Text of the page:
Finally, they reach a consensus: Great Blue Heron. I play its call on my iPhone bird app and Riley snatches it out of my hand. Kyra and Ethan wrestle the iPhone out of Riley’s hands and google answers they can’t find in the Audubon book.

Thank you Great Blue Heron for creating a teaching moment that entertains all three of my kids.


Photo credit: Leslie Hsu Oh

“Oooo mommy, do you know why herons stand on one leg? Thermoregulation hypothesis,” Kyra stumbles over the words, “Or to look less suspicious to their prey. Cool!” Now they are teaching me.

“Can we go on the balcony to see him?” Ethan asks.

I agree, but warn them that we must be quiet and go all at once so that we don’t scare the bird. While I put on a coat for Riley, Kyra steps out too impatient to wait. By the time, I get outside the heron is showing off its six-foot wingspan as it glides across the surface of the lake crusted with the light of the sun.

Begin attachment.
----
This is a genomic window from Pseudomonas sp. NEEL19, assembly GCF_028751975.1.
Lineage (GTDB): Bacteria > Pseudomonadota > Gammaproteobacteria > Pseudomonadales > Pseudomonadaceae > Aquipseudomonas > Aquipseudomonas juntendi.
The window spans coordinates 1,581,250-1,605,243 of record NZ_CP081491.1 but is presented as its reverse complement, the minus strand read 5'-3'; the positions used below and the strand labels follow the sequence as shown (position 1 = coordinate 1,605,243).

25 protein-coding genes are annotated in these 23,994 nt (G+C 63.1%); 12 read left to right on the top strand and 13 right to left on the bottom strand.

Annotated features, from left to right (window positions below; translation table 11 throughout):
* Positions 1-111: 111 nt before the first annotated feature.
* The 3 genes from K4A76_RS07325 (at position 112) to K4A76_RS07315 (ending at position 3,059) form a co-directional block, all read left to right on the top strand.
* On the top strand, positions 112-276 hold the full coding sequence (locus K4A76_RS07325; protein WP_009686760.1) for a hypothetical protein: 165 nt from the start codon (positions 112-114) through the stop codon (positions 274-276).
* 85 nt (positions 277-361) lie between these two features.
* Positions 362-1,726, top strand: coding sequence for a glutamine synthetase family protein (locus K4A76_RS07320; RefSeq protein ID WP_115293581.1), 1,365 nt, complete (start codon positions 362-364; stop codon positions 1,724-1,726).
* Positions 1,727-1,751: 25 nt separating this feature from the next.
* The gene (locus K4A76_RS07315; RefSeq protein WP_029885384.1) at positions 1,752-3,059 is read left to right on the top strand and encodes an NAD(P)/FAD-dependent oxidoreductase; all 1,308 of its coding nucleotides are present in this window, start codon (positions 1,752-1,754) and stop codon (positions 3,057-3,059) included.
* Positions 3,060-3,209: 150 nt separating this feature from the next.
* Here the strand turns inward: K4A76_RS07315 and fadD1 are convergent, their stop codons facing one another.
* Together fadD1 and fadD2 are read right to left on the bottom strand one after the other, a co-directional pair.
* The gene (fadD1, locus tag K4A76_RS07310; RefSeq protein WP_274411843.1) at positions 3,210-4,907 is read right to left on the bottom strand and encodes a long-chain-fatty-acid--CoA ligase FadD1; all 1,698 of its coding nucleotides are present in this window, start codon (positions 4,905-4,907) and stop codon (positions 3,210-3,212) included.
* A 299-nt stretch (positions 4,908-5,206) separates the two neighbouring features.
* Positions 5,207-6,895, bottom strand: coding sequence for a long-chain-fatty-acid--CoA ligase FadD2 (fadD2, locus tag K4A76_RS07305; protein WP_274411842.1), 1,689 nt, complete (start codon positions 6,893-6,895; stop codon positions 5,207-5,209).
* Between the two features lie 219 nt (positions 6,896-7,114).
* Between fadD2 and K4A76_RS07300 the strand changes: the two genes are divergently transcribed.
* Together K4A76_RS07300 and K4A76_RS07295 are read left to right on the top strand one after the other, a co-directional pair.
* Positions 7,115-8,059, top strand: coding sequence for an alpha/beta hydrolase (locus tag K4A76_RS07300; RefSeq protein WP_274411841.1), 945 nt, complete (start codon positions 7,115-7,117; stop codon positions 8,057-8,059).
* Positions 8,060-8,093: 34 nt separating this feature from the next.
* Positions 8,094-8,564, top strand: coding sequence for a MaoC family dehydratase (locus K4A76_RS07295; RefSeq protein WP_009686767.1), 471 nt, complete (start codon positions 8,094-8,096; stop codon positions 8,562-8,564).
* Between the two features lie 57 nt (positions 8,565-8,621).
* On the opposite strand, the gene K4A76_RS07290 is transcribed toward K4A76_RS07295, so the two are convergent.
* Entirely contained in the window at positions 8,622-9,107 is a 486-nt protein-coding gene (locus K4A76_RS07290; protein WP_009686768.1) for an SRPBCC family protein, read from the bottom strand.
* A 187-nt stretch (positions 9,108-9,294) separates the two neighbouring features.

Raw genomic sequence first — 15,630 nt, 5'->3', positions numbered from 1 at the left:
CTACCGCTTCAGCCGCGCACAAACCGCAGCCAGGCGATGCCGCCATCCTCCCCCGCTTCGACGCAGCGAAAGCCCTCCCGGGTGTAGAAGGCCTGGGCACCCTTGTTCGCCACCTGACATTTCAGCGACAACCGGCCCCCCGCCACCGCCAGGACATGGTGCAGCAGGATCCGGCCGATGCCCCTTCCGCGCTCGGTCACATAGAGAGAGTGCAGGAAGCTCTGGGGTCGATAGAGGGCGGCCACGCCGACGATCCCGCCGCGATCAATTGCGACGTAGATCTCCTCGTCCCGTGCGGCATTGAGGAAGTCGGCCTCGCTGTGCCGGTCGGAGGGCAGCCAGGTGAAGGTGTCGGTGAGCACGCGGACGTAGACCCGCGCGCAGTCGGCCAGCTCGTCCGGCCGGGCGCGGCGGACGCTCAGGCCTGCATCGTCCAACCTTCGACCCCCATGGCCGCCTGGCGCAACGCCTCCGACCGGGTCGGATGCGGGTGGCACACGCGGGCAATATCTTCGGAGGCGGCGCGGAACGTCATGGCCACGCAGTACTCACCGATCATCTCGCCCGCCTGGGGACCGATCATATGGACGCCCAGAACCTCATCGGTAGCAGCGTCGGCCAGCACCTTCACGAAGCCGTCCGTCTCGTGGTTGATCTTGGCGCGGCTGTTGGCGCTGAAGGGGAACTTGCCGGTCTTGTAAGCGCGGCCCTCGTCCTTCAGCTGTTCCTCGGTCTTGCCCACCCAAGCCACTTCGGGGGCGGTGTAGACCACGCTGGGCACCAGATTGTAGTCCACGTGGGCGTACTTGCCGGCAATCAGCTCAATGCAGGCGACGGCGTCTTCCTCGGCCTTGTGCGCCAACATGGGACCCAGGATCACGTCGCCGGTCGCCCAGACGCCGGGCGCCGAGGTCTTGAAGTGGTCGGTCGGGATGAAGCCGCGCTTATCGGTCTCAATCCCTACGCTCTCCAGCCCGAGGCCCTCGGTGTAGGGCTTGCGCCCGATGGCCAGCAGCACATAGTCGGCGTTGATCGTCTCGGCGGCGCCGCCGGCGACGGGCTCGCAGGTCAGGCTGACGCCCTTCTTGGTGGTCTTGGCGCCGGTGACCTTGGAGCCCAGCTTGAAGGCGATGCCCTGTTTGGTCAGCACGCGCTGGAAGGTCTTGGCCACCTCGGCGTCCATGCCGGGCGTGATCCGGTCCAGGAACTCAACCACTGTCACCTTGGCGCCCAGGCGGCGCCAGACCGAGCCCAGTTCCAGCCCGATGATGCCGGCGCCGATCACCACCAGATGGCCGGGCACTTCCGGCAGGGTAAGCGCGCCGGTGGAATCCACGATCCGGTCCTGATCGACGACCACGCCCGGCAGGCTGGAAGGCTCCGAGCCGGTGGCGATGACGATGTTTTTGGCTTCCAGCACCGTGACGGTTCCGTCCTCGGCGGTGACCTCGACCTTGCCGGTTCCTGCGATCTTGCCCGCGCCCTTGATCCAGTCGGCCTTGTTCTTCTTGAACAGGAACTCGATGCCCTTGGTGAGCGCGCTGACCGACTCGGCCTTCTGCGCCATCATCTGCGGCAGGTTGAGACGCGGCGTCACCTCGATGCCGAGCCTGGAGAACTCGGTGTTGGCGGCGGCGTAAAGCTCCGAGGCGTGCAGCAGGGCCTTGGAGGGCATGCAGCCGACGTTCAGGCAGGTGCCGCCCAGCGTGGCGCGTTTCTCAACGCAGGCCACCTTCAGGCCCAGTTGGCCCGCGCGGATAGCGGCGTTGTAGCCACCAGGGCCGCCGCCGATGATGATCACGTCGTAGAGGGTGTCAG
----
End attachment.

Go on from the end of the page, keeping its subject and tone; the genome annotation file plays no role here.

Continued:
“Wow!” all three kids say.

They are so quiet that beneath the sound of the cars whipping by for last minute Christmas gifts at Fair Lakes Shopping Center, we can hear the ducks squawking on the shore and the advertisement calls of the frogs. Who knew that in the midst of office buildings and townhouses, animals had made a home for themselves just like I need to.


Photo credit Leslie Hsu Oh


The Upside of Stubborn

For the past year or so, Ethan refuses to sleep in his bed.  He would rather curl up like a puppy in front of our bedroom door: baby cheeks squished against his pudgy arms, butt propped high and proud. The boy is stubborn, but respectful.  He never enters our room.  He just waits, patiently, sometimes in his bed or on the staircase for all of us to settle into sleep.

His method is not perfect.  One time, during a Netflix movie several hours after we had tucked him into his own bed, Thomas spotted a black bear in our yard.  As soon as Thomas yelled “bear,” we heard little feet thunder down our stairs and his excited and not-sleepy-at-all voice, “Where? Where? I want to see it?”